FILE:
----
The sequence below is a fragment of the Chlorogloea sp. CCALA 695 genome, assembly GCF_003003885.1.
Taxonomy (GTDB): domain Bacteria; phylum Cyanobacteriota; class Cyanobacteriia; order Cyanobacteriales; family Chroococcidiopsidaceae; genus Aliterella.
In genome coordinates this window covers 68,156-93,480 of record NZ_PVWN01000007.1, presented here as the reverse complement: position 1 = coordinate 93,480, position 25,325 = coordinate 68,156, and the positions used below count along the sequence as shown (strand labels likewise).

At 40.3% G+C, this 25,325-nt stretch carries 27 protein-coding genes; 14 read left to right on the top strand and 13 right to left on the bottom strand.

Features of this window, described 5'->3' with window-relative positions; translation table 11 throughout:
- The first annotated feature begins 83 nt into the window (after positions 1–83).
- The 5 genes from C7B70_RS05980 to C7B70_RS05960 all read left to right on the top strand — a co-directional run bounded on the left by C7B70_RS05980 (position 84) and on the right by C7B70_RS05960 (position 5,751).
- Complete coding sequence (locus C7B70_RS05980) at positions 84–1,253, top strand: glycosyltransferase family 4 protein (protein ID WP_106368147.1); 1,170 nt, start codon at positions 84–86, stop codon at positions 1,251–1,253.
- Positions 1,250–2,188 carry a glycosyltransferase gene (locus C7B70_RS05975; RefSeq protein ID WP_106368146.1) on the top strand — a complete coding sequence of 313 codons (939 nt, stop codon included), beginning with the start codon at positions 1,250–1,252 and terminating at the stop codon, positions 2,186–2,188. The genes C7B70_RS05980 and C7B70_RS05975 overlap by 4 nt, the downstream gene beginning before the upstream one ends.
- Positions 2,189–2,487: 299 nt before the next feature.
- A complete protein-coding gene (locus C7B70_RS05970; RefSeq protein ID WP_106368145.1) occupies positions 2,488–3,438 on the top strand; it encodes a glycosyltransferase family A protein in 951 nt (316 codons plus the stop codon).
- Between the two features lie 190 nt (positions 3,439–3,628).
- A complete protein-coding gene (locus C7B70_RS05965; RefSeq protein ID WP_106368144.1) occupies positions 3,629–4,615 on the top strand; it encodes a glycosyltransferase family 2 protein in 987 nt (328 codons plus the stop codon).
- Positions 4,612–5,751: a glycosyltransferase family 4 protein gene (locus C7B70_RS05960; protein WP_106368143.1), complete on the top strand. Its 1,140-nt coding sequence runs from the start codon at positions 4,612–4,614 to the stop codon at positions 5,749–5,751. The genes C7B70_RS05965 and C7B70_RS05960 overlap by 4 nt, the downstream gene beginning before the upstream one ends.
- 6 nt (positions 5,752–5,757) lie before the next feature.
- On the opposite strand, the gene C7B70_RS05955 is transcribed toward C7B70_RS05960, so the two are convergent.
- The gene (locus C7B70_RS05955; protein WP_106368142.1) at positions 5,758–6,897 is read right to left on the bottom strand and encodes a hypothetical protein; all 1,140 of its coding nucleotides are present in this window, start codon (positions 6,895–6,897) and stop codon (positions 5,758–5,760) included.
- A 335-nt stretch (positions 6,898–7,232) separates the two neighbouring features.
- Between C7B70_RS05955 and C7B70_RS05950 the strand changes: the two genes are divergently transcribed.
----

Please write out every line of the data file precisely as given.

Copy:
The sequence below is a fragment of the Chlorogloea sp. CCALA 695 genome, assembly GCF_003003885.1.
Taxonomy (GTDB): domain Bacteria; phylum Cyanobacteriota; class Cyanobacteriia; order Cyanobacteriales; family Chroococcidiopsidaceae; genus Aliterella.
In genome coordinates this window covers 68,156-93,480 of record NZ_PVWN01000007.1, presented here as the reverse complement: position 1 = coordinate 93,480, position 25,325 = coordinate 68,156, and the positions used below count along the sequence as shown (strand labels likewise).

At 40.3% G+C, this 25,325-nt stretch carries 27 protein-coding genes; 14 read left to right on the top strand and 13 right to left on the bottom strand.

Features of this window, described 5'->3' with window-relative positions; translation table 11 throughout:
- The first annotated feature begins 83 nt into the window (after positions 1–83).
- The 5 genes from C7B70_RS05980 to C7B70_RS05960 all read left to right on the top strand — a co-directional run bounded on the left by C7B70_RS05980 (position 84) and on the right by C7B70_RS05960 (position 5,751).
- Complete coding sequence (locus C7B70_RS05980) at positions 84–1,253, top strand: glycosyltransferase family 4 protein (protein ID WP_106368147.1); 1,170 nt, start codon at positions 84–86, stop codon at positions 1,251–1,253.
- Positions 1,250–2,188 carry a glycosyltransferase gene (locus C7B70_RS05975; RefSeq protein ID WP_106368146.1) on the top strand — a complete coding sequence of 313 codons (939 nt, stop codon included), beginning with the start codon at positions 1,250–1,252 and terminating at the stop codon, positions 2,186–2,188. The genes C7B70_RS05980 and C7B70_RS05975 overlap by 4 nt, the downstream gene beginning before the upstream one ends.
- Positions 2,189–2,487: 299 nt before the next feature.
- A complete protein-coding gene (locus C7B70_RS05970; RefSeq protein ID WP_106368145.1) occupies positions 2,488–3,438 on the top strand; it encodes a glycosyltransferase family A protein in 951 nt (316 codons plus the stop codon).
- Between the two features lie 190 nt (positions 3,439–3,628).
- A complete protein-coding gene (locus C7B70_RS05965; RefSeq protein ID WP_106368144.1) occupies positions 3,629–4,615 on the top strand; it encodes a glycosyltransferase family 2 protein in 987 nt (328 codons plus the stop codon).
- Positions 4,612–5,751: a glycosyltransferase family 4 protein gene (locus C7B70_RS05960; protein WP_106368143.1), complete on the top strand. Its 1,140-nt coding sequence runs from the start codon at positions 4,612–4,614 to the stop codon at positions 5,749–5,751. The genes C7B70_RS05965 and C7B70_RS05960 overlap by 4 nt, the downstream gene beginning before the upstream one ends.
- 6 nt (positions 5,752–5,757) lie before the next feature.
- On the opposite strand, the gene C7B70_RS05955 is transcribed toward C7B70_RS05960, so the two are convergent.
- The gene (locus C7B70_RS05955; protein WP_106368142.1) at positions 5,758–6,897 is read right to left on the bottom strand and encodes a hypothetical protein; all 1,140 of its coding nucleotides are present in this window, start codon (positions 6,895–6,897) and stop codon (positions 5,758–5,760) included.
- A 335-nt stretch (positions 6,898–7,232) separates the two neighbouring features.
- Between C7B70_RS05955 and C7B70_RS05950 the strand changes: the two genes are divergently transcribed.